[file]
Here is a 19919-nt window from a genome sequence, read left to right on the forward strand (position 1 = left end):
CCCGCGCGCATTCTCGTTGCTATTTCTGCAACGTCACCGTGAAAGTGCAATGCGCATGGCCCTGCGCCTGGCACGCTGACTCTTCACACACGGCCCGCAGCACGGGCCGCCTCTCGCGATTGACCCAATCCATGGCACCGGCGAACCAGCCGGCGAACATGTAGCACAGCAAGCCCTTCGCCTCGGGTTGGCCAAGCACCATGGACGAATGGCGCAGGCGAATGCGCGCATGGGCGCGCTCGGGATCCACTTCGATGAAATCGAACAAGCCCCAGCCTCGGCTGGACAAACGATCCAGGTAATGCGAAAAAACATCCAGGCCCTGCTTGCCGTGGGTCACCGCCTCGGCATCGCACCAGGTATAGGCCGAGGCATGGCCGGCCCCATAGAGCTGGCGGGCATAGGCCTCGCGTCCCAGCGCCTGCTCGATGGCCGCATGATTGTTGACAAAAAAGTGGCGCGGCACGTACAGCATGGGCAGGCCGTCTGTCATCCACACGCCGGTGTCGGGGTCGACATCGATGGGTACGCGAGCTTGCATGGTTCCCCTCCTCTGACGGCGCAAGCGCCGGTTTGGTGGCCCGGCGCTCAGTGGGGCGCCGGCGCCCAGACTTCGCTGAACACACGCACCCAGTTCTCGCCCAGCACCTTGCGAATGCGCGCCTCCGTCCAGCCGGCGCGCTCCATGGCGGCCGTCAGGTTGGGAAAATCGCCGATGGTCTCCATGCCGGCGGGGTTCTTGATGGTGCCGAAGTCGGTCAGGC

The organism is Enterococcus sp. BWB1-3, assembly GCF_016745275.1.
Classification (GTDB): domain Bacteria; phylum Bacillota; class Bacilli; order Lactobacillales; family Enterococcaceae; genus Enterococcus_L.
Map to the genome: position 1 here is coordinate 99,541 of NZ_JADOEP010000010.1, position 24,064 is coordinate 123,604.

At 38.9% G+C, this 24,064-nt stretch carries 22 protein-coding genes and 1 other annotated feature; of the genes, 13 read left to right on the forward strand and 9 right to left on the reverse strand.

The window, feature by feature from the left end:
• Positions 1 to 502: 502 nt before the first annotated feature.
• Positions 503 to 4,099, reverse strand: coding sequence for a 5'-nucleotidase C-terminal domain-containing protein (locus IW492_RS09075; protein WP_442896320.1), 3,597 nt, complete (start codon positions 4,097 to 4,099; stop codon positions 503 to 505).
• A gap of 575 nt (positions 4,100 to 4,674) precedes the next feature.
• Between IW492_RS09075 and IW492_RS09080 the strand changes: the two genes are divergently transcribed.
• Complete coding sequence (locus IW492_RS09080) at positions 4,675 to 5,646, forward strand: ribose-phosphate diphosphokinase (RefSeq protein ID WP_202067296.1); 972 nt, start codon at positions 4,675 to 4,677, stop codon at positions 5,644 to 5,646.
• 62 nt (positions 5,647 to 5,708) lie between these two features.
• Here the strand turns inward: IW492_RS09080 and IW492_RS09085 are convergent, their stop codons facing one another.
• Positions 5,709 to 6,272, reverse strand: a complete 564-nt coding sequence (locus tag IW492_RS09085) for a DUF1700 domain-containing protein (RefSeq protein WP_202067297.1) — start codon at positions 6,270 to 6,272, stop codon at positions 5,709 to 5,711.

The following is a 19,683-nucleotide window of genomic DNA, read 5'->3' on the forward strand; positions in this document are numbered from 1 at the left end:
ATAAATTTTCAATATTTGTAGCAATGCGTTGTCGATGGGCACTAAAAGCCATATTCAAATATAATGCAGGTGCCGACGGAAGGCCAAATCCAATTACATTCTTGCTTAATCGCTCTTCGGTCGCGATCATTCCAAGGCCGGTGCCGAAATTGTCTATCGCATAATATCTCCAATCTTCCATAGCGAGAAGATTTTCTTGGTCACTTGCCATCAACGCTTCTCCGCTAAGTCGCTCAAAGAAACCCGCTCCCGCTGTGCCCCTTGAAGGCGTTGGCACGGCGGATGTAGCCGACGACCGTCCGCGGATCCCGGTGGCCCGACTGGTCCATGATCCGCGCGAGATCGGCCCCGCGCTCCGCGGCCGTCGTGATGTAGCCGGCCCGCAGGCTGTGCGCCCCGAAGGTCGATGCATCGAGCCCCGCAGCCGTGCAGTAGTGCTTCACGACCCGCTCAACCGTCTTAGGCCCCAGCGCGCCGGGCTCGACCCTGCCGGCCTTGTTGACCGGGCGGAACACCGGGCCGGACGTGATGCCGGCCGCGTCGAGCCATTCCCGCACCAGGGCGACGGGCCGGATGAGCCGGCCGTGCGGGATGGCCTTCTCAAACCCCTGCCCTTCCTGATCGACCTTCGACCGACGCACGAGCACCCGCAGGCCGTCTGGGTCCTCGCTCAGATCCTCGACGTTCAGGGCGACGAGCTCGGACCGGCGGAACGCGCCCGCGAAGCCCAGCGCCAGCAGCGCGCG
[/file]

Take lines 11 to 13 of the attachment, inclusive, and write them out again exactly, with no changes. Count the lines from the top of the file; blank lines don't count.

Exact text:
• Between IW492_RS09075 and IW492_RS09080 the strand changes: the two genes are divergently transcribed.
• Complete coding sequence (locus IW492_RS09080) at positions 4,675 to 5,646, forward strand: ribose-phosphate diphosphokinase (RefSeq protein ID WP_202067296.1); 972 nt, start codon at positions 4,675 to 4,677, stop codon at positions 5,644 to 5,646.
• 62 nt (positions 5,647 to 5,708) lie between these two features.